These New Semiconductor Nanowires Can Double The Efficiency Of Si Solar Cells


The Norwegian University of Science and Technology (NTNU) has developed a method for fabricating an ultrahigh material-efficient solar cell using semiconductor nanowires. If this is placed on top of a traditional silicon-based solar cell, it can double the efficiency of today’s Si solar cells while remaining inexpensive.

“We have a new method of using gallium arsenide (GaAs) material in a very effective way through nano-structuring, so we can make solar cells much more efficient using only a tiny fraction of the material that is normally used,” said in a statement Anjan Mukherjee, a Ph.D. candidate at the Department of Electronic Systems and the leading developer of the technique.

For its exceptional light absorption and electrical properties, gallium arsenide (GaAs) is the best material for making high-efficiency solar cells. As a result, it is commonly used in the production of solar panels, primarily for use in space.

However, high-quality GaAs solar cell components are pretty expensive to manufacture, resulting in a demand for techniques that can reduce the material’s use.

Researchers have recently discovered that a nanowire structure can improve solar cell efficiency compared to standard planar solar cells while using less material.

The researchers at NTNU have found a new way to make an ultrahigh power-per-weight ratio solar cell that is ten times more efficient than traditional solar cells by using GaAs in a nanowire structure.

 GaAs solar cells are typically grown on a thick and expensive GaAs substrate, leaving little room for cost reduction.

“Our method uses a vertically standing semiconductor nanowire array structure on a cheap and industry-favorable Si platform to grow the nanowires,” says Helge Weman, a Department of Electronic Systems professor at NTNU.

“The most cost-effective and efficient solution is to grow a dual tandem cell, with a GaAs nanowire cell on the top grown on a bottom Si cell, which avoids the use of an expensive GaAs substrate. We have worked to minimize the cost of growing the top GaAs nanowire cell because it’s the GaAs fabrication cost that is one of the major issues that is currently holding back the technology,” Weman explains.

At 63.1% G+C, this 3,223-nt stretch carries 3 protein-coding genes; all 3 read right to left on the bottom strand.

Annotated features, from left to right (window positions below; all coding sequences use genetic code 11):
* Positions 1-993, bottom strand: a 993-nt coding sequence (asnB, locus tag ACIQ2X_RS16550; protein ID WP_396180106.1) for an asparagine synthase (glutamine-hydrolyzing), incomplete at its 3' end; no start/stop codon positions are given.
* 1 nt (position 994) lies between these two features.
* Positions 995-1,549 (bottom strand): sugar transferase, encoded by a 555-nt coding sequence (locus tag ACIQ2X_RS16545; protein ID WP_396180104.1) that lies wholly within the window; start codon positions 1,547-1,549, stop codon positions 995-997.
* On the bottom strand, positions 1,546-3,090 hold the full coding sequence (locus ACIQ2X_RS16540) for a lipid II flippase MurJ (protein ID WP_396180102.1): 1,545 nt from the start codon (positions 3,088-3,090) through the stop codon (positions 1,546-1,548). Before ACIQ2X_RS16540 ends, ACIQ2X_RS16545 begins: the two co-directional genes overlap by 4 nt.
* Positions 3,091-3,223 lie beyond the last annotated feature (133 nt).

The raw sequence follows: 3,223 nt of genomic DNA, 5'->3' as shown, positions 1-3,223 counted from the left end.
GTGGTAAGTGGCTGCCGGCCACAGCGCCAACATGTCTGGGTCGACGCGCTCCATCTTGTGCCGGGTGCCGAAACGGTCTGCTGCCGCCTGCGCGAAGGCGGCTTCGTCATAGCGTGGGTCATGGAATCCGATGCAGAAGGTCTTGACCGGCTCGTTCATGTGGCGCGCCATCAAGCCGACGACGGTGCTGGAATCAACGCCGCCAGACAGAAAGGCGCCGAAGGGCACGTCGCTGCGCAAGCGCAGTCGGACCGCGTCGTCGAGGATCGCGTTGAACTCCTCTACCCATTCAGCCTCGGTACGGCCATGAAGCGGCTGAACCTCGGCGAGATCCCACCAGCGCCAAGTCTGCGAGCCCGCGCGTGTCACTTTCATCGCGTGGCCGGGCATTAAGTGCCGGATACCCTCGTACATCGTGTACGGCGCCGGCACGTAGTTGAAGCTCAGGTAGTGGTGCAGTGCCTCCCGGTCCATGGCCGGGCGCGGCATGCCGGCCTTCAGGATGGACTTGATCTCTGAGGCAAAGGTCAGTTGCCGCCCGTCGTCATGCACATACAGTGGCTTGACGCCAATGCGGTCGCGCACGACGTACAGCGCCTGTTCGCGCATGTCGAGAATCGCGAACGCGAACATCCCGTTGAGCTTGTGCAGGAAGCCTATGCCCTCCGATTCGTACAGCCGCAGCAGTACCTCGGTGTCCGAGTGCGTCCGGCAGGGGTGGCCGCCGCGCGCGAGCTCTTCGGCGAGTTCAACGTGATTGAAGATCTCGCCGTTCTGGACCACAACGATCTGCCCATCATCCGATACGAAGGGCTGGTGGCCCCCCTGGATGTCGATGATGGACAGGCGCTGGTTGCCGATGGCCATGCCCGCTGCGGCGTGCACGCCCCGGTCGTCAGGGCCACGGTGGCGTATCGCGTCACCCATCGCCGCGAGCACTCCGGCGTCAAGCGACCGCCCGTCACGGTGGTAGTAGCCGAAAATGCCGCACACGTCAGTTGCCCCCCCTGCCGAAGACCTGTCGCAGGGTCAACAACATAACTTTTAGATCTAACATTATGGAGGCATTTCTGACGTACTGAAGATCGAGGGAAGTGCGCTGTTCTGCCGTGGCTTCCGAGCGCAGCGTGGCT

“The tiny footprint of the nanowire structure provides an additional benefit because it allows for high quality in crystals in the nanowire and the interface with the silicon. This helps improve the solar cell performance,” said Bjorn-Ove Fimland, a professor in the same department.

The development of this technology can be cost-effective with appropriate investments and industrial-scale R&D projects. Currently, the nanowires are grown using a technique known as MBE (molecular beam epitaxy), which is not a tool capable of mass production. However, using an industrial-scale tool like MOCVD, these nanowire-based solar cells can be mass-produced on a large scale (metal-organic vapor deposition).

When this product is combined with a Si cell, the efficiency of the solar cell can be increased by 40%, resulting in a doubling of efficiency compared to today’s commercial Si solar cells.

According to the researchers, their method could be reworked to grow nanowires on various substrates, potentially opening the door to a slew of new applications.

“We are exploring growing this type of light-weight nanowire structure on atomically thin two-dimensional substrates such as graphene. This could open up enormous opportunities to produce light-weight and flexible solar cells that can be used in self-powered drones, micro-satellites, and other space applications,” Mukherjee said.

The study was published in the American Chemical Society’s journal ACS Photonics.


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